http://genealogyrevelations.com/2013/12/06/christmas-traditions-around-world-part-heritage/

Ireland: http://www.irishcentral.com/roots/Irelands-ancient-Celtic-Christmas-traditions-revealed-134951493.html

Scotland: http://www.rampantscotland.com/know/blknow11.htm

England: http://www.thegenealogist.co.uk/featuredarticles/dec12_xmas.php

Italy: http://italianfamilygenealogy.com/?p=124

Holland: http://www.whychristmas.com/cultures/holland.shtml

Germany: http://www.germany.travel/en/ms/german-originality/heritage/german-traditions/german-traditions.html

Poland: http://www.pgsa.org/traditions.php

Australia: http://www.wilsons.id.au/wp-content/uploads/Australian_Christmas.pdf

Greece: http://www.keeptalkinggreece.com/2013/12/01/christmas-season-officially-open/

Arlene Stafford-Wilson, Genealogist, Historian, Author – http://www.staffordwilson.com

I invite you to comment on your family’s Christmas traditions below and share with our readers:

Genealogy Tip: Free Online Searchable Surname Origins & Meanings

Map of the world ancient

Have you ever wondered about the origin and meaning of your surname? Would you like to know the location in the world where your surname was first used?

Today, there are many free online searchable databases where you can find out more about your surname. With these helpful links below, you will find that family names may be derived from: nicknames, physical attributes, counties, trades, heraldic charges and many other sources.

Please note that some individuals and families have changed their names at some time in the past, so the surname that you use today, may be a variation of the original that was possibly written in another language.

 

History of Surnames: http://surnames.behindthename.com/

Meaning and History of your Surname: http://www.ancestry.ca/learn/facts

Surname Database: over 49,500 names: http://www.surnamedb.com/
(While this database offers products for sale, it’s still worth a look, as it provides a good description of the surname origin)

Origin and Meaning thousands of Surnames: http://genealogy.familyeducation.com/family-names-surnames/meaning-origin

For more free Genealogy Tips and Links:

https://arlenestaffordwilson.wordpress.com/category/genealogy-tips-help-links/

Free Online Searchable Land Records 1763-1865

Tobias Stafford petition

Did your ancestors immigrate to North America between 1763-1865? This online database contains more than 82,000 individuals who arrived in present-day Ontario, Canada between 1783 and 1865. Keep in mind that may pioneers from America landed and settled first in this particular area of Canada before moving on to the United States.

To obtain a grant of free land, each pioneer settler was required to submit a written petition. He had to supply the necessary certificates from a local judge confirming his age, that he was of good character, and if available a discharge certificate from the military. Usually, the documents were returned so they are not included with these land petitions.

The process of granting the land followed four essential steps:

• Assigning of specific lots to each settler;
• The land assigned was surveyed to establish exact boundaries
• Settlers were required to clear and cultivate a small section of the land
and build a dwelling house
• Finally, when all of these requirements were satisfied, the deed was issued

Index of Land Petitions of Upper Canada

This link is an index to the petitions, with full details on where the actual petitions can be found for each individual listed. Remember to note the microfilm, volume, and page numbers, so you may easily find your ancestor’s land records using the next link:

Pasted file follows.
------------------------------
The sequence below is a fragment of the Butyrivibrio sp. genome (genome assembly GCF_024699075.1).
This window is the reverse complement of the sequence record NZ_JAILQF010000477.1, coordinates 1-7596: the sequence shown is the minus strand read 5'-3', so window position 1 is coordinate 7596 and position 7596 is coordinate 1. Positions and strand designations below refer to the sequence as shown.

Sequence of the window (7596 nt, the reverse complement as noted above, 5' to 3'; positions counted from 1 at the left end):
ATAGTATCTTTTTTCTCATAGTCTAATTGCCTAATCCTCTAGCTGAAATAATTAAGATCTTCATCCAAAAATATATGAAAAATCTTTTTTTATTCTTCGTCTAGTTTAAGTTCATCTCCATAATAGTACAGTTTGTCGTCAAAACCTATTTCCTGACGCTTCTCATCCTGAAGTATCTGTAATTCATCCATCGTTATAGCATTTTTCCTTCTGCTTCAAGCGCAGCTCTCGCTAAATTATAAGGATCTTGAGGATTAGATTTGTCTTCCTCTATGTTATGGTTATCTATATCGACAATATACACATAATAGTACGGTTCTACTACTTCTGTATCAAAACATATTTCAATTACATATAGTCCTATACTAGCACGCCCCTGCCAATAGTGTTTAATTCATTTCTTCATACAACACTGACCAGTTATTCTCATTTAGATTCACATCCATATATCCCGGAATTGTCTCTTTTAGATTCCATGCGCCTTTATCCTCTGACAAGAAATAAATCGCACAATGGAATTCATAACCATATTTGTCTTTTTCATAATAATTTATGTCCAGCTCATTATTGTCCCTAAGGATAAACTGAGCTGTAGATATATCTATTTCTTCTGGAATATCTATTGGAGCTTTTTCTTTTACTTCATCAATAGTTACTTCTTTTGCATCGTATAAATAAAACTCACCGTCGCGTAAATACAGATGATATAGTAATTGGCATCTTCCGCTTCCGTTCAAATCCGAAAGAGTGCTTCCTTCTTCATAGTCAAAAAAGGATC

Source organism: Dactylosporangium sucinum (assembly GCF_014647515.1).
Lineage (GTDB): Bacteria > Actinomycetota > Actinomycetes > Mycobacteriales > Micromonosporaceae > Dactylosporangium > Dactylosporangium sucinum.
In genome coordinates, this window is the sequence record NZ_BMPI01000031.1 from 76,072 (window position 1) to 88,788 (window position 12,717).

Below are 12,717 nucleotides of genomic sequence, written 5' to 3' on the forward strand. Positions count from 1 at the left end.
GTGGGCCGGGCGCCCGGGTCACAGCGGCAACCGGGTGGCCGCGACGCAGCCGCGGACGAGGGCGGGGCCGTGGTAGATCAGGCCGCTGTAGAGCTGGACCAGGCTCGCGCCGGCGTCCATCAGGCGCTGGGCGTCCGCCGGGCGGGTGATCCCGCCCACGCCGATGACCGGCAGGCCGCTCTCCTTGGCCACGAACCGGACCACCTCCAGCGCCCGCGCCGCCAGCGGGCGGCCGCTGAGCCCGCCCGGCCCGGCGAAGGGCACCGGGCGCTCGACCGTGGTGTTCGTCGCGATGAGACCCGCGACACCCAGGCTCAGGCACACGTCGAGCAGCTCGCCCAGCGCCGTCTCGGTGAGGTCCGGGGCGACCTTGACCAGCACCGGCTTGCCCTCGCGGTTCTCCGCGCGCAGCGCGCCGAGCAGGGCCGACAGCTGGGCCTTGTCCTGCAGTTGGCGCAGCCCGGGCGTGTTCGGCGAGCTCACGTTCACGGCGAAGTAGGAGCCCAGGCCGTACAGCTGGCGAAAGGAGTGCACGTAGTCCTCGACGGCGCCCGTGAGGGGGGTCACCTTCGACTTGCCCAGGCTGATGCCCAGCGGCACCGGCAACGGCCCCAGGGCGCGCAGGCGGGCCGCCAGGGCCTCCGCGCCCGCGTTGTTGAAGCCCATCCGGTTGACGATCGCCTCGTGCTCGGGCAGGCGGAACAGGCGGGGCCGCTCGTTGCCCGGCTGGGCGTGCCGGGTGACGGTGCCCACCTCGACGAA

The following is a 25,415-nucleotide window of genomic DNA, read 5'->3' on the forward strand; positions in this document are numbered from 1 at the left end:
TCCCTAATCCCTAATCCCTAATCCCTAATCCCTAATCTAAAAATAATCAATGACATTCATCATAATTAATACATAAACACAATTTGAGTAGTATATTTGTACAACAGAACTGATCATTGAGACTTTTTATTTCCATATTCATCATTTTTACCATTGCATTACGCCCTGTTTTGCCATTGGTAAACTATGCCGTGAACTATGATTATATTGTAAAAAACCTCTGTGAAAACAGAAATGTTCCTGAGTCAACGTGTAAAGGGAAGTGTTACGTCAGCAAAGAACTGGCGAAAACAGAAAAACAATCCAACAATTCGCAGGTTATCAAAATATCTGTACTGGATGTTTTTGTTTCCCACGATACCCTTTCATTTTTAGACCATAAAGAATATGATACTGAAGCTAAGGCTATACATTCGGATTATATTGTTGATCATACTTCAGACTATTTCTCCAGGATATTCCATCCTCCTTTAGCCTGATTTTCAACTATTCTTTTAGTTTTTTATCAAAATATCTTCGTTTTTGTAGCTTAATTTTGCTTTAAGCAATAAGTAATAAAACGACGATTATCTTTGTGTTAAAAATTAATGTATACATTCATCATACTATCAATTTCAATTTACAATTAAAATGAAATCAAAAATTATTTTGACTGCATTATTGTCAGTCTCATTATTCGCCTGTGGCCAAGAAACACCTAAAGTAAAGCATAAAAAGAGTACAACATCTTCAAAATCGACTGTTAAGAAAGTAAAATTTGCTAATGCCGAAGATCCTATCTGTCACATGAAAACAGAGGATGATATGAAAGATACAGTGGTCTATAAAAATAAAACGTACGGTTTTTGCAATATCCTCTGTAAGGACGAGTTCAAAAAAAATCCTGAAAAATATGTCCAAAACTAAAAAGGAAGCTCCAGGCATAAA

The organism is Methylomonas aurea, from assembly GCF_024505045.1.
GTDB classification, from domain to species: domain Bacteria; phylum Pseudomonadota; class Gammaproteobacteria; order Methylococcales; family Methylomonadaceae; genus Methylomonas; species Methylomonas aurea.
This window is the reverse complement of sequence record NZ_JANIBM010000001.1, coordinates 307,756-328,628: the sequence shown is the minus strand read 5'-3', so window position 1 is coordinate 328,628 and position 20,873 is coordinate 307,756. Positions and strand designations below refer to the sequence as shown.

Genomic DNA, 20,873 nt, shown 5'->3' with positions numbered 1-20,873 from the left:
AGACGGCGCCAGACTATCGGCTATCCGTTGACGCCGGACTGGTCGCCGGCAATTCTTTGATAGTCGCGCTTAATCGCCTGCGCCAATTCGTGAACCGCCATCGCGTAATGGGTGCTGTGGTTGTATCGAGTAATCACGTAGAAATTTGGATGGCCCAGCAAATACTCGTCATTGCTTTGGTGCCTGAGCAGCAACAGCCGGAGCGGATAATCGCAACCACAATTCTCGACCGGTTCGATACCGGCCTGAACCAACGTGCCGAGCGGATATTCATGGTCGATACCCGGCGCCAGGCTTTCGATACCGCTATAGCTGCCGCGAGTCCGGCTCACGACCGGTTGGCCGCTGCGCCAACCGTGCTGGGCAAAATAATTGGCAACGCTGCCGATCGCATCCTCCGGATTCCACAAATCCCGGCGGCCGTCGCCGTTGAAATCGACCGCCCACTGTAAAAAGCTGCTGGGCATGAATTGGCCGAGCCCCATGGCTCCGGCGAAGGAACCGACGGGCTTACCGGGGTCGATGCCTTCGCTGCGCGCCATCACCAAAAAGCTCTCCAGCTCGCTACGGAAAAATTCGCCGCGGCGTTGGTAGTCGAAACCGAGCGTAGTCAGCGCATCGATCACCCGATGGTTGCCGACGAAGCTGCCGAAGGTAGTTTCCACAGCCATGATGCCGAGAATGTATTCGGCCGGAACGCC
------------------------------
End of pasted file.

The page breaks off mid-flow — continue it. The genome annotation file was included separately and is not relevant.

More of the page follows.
To see the actual images of your ancestor’s land petition:

Digitized Image of Land Petition

The digitized images are presented in PDF, but there is also a link on the page to the JPG file if you would like to print the record or save it to your computer’s hard drive.
To borrow these microfilms:

These microfilms may be loaned to other libraries across the country (NAC Series RG 1, L 3) from the Archives: http://www.bac-lac.gc.ca/eng/services/loans-other-institutions/Pages/loans-other-institutions.aspx

Good luck with your search and I invite you to post questions and comments!

http://www.staffordwilson.com

Genealogy Tip: Free Searchable Online Passenger Lists

Dorothea Woolsey passenger list

Have you ever wondered how and when your ancestor crossed the ocean to Canada or the U.S.? For those who arrived in the 1800s and later, it wasn’t until the early 1920s that commercial flights were offered, and even then, only available to the very wealthy. In the 1930s and 1940s, many still travelled by passenger ship.

Anyone travelling by ship was recorded in a ‘passenger manifest’, and depending on the line, the information recorded could be either very basic or extremely detailed. At the very least, a passenger manifest will tell you the date that your ancestor set sail, the name of the city or port where the ship originated, and a list of the names of every passenger.

More detailed ship’s manifests will also list your ancestor’s nationality, age, their occupation, and their final destination. It may even list the name of the person and address where they will be visiting or where they intend to live.

The image above is the passenger manifest which lists my great-grandfather William Woolsey, with two of his daughters – Grace and my grandmother Dorothea Woolsey. The ship’s manifest shows that the year is 1909, they are travelling from England and their final destination is Winnipeg, Manitoba, Canada. It lists my g-grandfather’s occupation – a butcher and lists the occupations of my grandmother and her sister – housekeeper and shop girl. This is typical information that may be gathered from a ship’s manifest and adds another element to your genealogical research.

Listed below are three of the top free searchable online databases listing passengers immigrating to both Canada and the U.S. :

Collections Canada – also includes American records in the case where the port of entry was in the U.S. and the passengers either remained in the U.S. or continued on by train to Canada.
The databases include – Passenger Lists, Border Entry and Immigration records
http://www.collectionscanada.gc.ca/022/022-908.002-e.html

The Ships List
Over 3,500 free passenger lists to Canada, U.S, and Australia
http://www.theshipslist.com/

The Immigrant Ships website has over 14,000 records of passenger manifests
http://www.immigrantships.net/

Good Luck with your search! Please leave any questions or comments below.

http://www.staffordwilson.com